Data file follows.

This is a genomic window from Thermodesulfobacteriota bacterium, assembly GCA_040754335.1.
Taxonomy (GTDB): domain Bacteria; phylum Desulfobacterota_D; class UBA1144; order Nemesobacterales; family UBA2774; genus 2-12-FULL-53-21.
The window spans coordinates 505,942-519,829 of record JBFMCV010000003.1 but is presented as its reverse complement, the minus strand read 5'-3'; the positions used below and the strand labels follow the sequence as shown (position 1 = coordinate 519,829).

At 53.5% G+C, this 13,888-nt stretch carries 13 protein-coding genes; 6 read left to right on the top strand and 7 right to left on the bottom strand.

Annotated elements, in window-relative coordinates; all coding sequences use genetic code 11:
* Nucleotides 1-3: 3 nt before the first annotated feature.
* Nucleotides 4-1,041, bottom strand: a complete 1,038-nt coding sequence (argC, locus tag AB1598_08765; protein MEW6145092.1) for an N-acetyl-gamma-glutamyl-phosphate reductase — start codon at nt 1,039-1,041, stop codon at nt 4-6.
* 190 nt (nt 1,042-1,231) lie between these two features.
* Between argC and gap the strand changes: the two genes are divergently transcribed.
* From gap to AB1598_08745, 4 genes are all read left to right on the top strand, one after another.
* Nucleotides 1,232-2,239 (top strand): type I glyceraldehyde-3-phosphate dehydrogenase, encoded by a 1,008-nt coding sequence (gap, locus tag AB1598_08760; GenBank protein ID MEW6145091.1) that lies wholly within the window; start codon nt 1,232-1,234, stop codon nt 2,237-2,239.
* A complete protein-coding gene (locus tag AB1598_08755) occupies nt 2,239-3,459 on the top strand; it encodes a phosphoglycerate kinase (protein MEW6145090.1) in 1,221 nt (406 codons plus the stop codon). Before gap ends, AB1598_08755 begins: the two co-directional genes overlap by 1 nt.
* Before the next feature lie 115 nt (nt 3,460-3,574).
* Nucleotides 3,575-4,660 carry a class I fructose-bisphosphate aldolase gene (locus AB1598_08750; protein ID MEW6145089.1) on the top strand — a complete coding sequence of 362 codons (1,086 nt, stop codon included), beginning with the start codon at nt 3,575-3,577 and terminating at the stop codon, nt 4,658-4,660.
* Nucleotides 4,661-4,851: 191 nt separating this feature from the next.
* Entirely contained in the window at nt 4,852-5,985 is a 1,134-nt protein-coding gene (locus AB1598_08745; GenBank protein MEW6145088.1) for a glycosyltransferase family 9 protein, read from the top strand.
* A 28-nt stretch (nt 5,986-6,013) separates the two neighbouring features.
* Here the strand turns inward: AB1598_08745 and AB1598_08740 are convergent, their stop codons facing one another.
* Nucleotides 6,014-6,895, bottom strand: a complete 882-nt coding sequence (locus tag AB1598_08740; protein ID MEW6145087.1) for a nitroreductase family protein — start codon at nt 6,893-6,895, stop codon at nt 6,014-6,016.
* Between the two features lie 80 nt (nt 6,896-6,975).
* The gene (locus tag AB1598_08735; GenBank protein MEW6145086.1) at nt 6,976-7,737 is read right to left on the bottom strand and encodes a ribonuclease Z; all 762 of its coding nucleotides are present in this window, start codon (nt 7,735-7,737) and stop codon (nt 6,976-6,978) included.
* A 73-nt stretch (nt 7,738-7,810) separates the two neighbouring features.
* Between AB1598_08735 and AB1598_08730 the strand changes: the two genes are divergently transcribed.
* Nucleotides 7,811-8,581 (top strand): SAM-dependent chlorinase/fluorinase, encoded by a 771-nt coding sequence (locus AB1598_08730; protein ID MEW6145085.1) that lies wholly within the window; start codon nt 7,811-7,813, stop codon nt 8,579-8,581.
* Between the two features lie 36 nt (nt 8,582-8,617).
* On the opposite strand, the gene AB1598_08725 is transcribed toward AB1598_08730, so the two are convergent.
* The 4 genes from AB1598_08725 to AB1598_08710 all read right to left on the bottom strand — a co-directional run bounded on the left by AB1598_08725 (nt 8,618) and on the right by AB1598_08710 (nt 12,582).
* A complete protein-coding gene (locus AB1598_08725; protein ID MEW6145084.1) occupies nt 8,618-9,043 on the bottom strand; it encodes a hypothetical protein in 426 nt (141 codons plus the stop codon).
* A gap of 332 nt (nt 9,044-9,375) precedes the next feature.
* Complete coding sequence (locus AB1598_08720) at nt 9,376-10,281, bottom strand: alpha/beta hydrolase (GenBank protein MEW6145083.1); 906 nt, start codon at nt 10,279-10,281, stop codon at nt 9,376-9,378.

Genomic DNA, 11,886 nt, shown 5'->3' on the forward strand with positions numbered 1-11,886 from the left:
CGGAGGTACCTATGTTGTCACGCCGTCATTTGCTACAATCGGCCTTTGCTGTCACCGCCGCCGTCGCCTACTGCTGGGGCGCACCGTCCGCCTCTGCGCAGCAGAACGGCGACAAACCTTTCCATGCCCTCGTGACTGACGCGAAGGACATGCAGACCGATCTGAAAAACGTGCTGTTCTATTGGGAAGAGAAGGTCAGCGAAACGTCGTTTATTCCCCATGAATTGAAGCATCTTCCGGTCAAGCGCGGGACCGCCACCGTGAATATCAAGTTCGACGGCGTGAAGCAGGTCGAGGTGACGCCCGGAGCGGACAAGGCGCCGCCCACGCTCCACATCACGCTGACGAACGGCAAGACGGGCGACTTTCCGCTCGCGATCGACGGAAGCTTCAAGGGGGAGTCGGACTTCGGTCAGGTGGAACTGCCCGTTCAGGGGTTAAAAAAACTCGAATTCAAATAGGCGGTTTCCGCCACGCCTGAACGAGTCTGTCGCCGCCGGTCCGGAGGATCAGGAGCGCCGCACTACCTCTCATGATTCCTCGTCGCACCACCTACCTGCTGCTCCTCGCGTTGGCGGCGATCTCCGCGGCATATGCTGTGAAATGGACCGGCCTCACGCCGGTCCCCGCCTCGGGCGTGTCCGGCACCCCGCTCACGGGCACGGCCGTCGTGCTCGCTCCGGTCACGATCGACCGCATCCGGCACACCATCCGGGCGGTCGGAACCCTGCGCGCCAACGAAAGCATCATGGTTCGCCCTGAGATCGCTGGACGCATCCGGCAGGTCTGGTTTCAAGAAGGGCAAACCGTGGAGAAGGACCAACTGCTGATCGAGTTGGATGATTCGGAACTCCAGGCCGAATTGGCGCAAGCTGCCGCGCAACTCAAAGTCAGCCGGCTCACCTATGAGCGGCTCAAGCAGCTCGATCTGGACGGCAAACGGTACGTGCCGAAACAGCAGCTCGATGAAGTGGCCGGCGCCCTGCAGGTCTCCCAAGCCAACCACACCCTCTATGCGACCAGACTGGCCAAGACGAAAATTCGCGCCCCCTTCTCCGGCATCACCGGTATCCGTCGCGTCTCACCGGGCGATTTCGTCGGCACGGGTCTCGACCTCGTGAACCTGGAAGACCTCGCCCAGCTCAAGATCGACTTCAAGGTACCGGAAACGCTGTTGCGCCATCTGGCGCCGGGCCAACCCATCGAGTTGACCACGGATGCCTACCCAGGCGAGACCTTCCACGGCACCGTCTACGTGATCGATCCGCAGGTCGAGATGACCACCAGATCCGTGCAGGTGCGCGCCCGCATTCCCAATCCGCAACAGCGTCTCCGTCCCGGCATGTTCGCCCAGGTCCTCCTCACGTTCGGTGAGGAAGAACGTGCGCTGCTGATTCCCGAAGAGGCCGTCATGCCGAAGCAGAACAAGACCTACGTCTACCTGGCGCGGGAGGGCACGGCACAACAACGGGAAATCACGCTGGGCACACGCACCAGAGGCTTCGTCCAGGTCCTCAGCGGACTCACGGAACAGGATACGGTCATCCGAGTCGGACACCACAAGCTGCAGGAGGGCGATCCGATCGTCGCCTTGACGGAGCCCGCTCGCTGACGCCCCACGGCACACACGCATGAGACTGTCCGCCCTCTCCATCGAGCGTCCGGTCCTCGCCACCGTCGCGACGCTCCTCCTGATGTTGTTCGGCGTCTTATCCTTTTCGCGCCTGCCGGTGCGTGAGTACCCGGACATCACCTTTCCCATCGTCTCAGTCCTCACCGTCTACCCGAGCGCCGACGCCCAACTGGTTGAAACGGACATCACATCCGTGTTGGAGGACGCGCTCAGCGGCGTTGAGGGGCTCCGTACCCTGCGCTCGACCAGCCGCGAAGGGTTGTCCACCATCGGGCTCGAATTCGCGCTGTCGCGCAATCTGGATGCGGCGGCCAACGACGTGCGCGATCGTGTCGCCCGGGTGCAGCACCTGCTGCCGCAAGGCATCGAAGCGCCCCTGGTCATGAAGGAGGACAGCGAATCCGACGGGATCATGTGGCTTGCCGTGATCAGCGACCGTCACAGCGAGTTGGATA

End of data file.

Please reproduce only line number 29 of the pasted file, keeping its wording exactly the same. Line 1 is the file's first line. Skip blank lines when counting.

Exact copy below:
* A gap of 332 nt (nt 9,044-9,375) precedes the next feature.